“When a battered, weary swimmer tries valiantly to get back to shore, after having fought strong winds and rough waves which he should never have challenged in the first place, those of us who might have had better judgment, or perhaps just better luck, ought not to row out to his side, beat him with our oars, and shove his head back underwater. That’s not what boats were made for. But some of us do that to each other.” –A Robe, a Ring, and a Fatted Calf, BYU Devotional, 1984. (Also available in mp3 and other formats)
Holland’s negative inspiration for the boat-model was someone he grew up with, who suffered at the hands of those who might have helped and encouraged him instead.
“one of the added tragedies in transgression is that even if we make the effort to change, to try again, to come back, others often insist upon leaving the old labels with us.
I grew up in the same town with a boy who had no father and precious few of the other blessings of life. The young men in our community found it easy to tease and taunt and bully him. And in the process of it all he made some mistakes, though I cannot believe his mistakes were more serious than those of his Latter-day Saint friends who made life so miserable for him. He began to drink and smoke, and the gospel principles which had never meant much to him now meant even less. He had been cast in a role by LDS friends who should have known better and he began to play the part perfectly. Soon he drank even more, went to school even less, and went to Church not at all. Then one day he was gone. Some said that they thought he had joined the army.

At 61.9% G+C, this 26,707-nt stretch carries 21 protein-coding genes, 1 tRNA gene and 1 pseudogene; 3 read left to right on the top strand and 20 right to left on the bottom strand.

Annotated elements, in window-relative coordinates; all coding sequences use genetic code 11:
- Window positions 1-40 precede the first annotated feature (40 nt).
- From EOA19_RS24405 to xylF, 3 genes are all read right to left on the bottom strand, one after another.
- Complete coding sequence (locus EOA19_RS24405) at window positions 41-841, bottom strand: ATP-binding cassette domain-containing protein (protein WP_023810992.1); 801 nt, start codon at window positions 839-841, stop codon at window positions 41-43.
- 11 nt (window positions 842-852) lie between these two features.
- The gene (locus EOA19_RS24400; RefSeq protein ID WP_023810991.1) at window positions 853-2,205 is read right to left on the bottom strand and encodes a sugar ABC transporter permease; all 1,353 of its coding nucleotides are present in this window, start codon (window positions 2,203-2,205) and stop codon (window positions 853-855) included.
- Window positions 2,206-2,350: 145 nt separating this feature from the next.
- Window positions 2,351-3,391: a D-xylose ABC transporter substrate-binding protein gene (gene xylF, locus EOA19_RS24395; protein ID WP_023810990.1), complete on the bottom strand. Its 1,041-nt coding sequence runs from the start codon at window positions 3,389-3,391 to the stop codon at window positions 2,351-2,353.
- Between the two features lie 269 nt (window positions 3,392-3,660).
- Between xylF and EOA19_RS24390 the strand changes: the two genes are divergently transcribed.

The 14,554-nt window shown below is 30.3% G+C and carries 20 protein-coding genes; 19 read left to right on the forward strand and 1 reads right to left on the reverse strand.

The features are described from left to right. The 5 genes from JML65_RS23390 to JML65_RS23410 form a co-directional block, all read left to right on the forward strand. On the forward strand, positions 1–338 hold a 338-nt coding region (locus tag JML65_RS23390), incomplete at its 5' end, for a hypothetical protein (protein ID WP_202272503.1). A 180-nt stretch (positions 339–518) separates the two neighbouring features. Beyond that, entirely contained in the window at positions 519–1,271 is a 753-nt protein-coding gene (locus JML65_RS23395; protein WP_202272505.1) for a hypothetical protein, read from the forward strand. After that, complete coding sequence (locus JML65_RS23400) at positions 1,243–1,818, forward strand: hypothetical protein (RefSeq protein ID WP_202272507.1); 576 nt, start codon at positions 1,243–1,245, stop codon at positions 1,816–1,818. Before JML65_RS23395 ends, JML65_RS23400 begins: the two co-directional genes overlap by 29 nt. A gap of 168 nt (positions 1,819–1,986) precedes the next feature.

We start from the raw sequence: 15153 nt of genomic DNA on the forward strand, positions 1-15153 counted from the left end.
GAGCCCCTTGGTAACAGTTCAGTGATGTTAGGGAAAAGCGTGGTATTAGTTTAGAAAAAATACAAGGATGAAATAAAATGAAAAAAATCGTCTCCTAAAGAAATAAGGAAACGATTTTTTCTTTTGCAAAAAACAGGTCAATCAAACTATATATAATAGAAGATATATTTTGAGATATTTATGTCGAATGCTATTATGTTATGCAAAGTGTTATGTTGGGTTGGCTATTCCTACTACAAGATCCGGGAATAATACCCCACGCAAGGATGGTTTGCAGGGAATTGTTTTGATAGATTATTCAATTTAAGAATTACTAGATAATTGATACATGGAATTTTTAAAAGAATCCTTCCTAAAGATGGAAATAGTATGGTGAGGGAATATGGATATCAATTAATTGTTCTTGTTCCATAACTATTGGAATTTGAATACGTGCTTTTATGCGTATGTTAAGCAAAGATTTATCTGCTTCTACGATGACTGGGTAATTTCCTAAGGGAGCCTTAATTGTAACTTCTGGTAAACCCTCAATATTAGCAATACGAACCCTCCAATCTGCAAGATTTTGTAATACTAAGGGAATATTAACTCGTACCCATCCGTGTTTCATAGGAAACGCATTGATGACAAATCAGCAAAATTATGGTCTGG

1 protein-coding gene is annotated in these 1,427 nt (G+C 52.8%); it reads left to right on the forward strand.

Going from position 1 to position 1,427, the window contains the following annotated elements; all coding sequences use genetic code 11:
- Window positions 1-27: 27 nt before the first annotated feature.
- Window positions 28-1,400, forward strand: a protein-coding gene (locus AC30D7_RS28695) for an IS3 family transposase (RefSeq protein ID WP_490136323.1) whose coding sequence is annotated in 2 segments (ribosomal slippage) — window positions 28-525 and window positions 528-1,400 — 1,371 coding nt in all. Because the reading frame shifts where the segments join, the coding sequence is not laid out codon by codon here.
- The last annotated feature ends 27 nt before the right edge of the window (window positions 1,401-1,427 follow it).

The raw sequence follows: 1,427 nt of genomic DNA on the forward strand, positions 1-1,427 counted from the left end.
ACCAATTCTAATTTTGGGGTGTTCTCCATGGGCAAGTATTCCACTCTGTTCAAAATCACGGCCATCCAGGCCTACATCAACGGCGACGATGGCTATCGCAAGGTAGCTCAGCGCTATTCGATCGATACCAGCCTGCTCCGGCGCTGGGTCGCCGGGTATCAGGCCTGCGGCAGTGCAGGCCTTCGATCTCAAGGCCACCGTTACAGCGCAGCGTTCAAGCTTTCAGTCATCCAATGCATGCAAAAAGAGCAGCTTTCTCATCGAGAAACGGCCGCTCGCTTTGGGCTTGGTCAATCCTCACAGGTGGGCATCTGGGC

That was about 1959 or so. Fifteen or sixteen years later he came home. At least he tried to come home. He had found the significance of the gospel in his life. He had married a wonderful girl, and they had a beautiful family. But he discovered something upon his return. He had changed, but some of his old friends hadn’t–and they were unwilling to let him escape his past.
This was hard for him and hard for his family. They bought a little home and started a small business, but they struggled both personally and professionally and finally moved away. For reasons that don’t need to be detailed here, the story goes on to a very unhappy ending. He died a year ago at age 44. That’s too young to die these days, and it’s certainly too young to die away from home.”
I don’t have a lot to add to this, except to a few scriptural phrases it evokes for me.
“…beginning to sink, he cried, saying, Lord, save me.” (Peter to Jesus, Matt 14:30)
” And now, O God, what shall we say after all this?” (Ezra’s prayer in Ezra 9, my translation here)
It’s an excellent sermon. A Robe, a Ring, and a Fatted Calf